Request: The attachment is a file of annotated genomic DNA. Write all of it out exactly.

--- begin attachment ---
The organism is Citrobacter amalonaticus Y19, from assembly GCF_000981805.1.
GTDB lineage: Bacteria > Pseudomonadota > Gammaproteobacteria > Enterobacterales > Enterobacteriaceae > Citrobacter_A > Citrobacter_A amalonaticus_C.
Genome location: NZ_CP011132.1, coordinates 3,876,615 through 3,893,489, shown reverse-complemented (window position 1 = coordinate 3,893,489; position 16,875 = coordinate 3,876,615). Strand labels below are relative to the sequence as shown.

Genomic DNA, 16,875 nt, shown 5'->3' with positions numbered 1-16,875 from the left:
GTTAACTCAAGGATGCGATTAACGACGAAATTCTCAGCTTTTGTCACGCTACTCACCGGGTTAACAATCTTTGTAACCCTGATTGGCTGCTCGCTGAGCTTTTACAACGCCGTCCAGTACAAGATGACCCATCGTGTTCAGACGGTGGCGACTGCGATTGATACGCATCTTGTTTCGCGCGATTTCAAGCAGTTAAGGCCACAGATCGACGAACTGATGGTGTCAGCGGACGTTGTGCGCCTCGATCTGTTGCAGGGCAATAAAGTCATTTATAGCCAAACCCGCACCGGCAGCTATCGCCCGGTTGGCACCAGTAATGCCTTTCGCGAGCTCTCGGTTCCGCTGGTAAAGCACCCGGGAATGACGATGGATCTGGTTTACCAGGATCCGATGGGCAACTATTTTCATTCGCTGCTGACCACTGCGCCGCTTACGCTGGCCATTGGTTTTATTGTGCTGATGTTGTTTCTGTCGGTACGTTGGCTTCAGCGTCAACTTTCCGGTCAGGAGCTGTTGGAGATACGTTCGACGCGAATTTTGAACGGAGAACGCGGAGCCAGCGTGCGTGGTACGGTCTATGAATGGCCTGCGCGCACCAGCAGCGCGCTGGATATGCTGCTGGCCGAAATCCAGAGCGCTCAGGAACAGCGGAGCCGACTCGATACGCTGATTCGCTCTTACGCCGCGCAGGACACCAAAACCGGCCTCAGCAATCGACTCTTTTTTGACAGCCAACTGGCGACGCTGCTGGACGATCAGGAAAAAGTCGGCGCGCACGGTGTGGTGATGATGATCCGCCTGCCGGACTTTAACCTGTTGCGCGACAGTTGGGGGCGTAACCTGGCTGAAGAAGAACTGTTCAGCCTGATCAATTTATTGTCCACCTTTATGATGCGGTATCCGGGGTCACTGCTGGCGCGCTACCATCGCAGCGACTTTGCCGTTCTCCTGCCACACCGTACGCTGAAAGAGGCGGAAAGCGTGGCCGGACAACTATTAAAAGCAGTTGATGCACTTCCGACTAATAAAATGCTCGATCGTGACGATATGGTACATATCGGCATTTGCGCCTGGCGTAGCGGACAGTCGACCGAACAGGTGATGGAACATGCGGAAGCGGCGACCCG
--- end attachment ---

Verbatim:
The organism is Citrobacter amalonaticus Y19, from assembly GCF_000981805.1.
GTDB lineage: Bacteria > Pseudomonadota > Gammaproteobacteria > Enterobacterales > Enterobacteriaceae > Citrobacter_A > Citrobacter_A amalonaticus_C.
Genome location: NZ_CP011132.1, coordinates 3,876,615 through 3,893,489, shown reverse-complemented (window position 1 = coordinate 3,893,489; position 16,875 = coordinate 3,876,615). Strand labels below are relative to the sequence as shown.

Genomic DNA, 16,875 nt, shown 5'->3' with positions numbered 1-16,875 from the left:
GTTAACTCAAGGATGCGATTAACGACGAAATTCTCAGCTTTTGTCACGCTACTCACCGGGTTAACAATCTTTGTAACCCTGATTGGCTGCTCGCTGAGCTTTTACAACGCCGTCCAGTACAAGATGACCCATCGTGTTCAGACGGTGGCGACTGCGATTGATACGCATCTTGTTTCGCGCGATTTCAAGCAGTTAAGGCCACAGATCGACGAACTGATGGTGTCAGCGGACGTTGTGCGCCTCGATCTGTTGCAGGGCAATAAAGTCATTTATAGCCAAACCCGCACCGGCAGCTATCGCCCGGTTGGCACCAGTAATGCCTTTCGCGAGCTCTCGGTTCCGCTGGTAAAGCACCCGGGAATGACGATGGATCTGGTTTACCAGGATCCGATGGGCAACTATTTTCATTCGCTGCTGACCACTGCGCCGCTTACGCTGGCCATTGGTTTTATTGTGCTGATGTTGTTTCTGTCGGTACGTTGGCTTCAGCGTCAACTTTCCGGTCAGGAGCTGTTGGAGATACGTTCGACGCGAATTTTGAACGGAGAACGCGGAGCCAGCGTGCGTGGTACGGTCTATGAATGGCCTGCGCGCACCAGCAGCGCGCTGGATATGCTGCTGGCCGAAATCCAGAGCGCTCAGGAACAGCGGAGCCGACTCGATACGCTGATTCGCTCTTACGCCGCGCAGGACACCAAAACCGGCCTCAGCAATCGACTCTTTTTTGACAGCCAACTGGCGACGCTGCTGGACGATCAGGAAAAAGTCGGCGCGCACGGTGTGGTGATGATGATCCGCCTGCCGGACTTTAACCTGTTGCGCGACAGTTGGGGGCGTAACCTGGCTGAAGAAGAACTGTTCAGCCTGATCAATTTATTGTCCACCTTTATGATGCGGTATCCGGGGTCACTGCTGGCGCGCTACCATCGCAGCGACTTTGCCGTTCTCCTGCCACACCGTACGCTGAAAGAGGCGGAAAGCGTGGCCGGACAACTATTAAAAGCAGTTGATGCACTTCCGACTAATAAAATGCTCGATCGTGACGATATGGTACATATCGGCATTTGCGCCTGGCGTAGCGGACAGTCGACCGAACAGGTGATGGAACATGCGGAAGCGGCGACCCG